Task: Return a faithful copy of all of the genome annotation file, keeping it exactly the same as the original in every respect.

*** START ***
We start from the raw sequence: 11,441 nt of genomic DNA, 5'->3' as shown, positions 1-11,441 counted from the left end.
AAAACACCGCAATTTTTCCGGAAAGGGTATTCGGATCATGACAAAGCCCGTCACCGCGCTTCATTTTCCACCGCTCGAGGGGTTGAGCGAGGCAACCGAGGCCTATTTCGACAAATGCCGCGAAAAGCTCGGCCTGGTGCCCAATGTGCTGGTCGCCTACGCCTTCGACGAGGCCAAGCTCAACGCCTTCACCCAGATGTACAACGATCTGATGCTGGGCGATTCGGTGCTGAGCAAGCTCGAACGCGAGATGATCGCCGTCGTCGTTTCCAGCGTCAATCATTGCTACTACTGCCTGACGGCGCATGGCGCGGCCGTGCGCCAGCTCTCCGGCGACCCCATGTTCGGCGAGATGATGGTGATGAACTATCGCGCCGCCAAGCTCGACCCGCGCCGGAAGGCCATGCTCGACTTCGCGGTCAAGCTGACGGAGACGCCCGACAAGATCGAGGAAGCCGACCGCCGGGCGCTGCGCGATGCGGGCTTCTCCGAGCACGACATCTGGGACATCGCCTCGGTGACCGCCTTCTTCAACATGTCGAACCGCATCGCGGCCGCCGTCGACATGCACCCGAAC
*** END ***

We start from the raw sequence: 11,441 nt of genomic DNA, 5'->3' as shown, positions 1-11,441 counted from the left end.
AAAACACCGCAATTTTTCCGGAAAGGGTATTCGGATCATGACAAAGCCCGTCACCGCGCTTCATTTTCCACCGCTCGAGGGGTTGAGCGAGGCAACCGAGGCCTATTTCGACAAATGCCGCGAAAAGCTCGGCCTGGTGCCCAATGTGCTGGTCGCCTACGCCTTCGACGAGGCCAAGCTCAACGCCTTCACCCAGATGTACAACGATCTGATGCTGGGCGATTCGGTGCTGAGCAAGCTCGAACGCGAGATGATCGCCGTCGTCGTTTCCAGCGTCAATCATTGCTACTACTGCCTGACGGCGCATGGCGCGGCCGTGCGCCAGCTCTCCGGCGACCCCATGTTCGGCGAGATGATGGTGATGAACTATCGCGCCGCCAAGCTCGACCCGCGCCGGAAGGCCATGCTCGACTTCGCGGTCAAGCTGACGGAGACGCCCGACAAGATCGAGGAAGCCGACCGCCGGGCGCTGCGCGATGCGGGCTTCTCCGAGCACGACATCTGGGACATCGCCTCGGTGACCGCCTTCTTCAACATGTCGAACCGCATCGCGGCCGCCGTCGACATGCACCCGAAC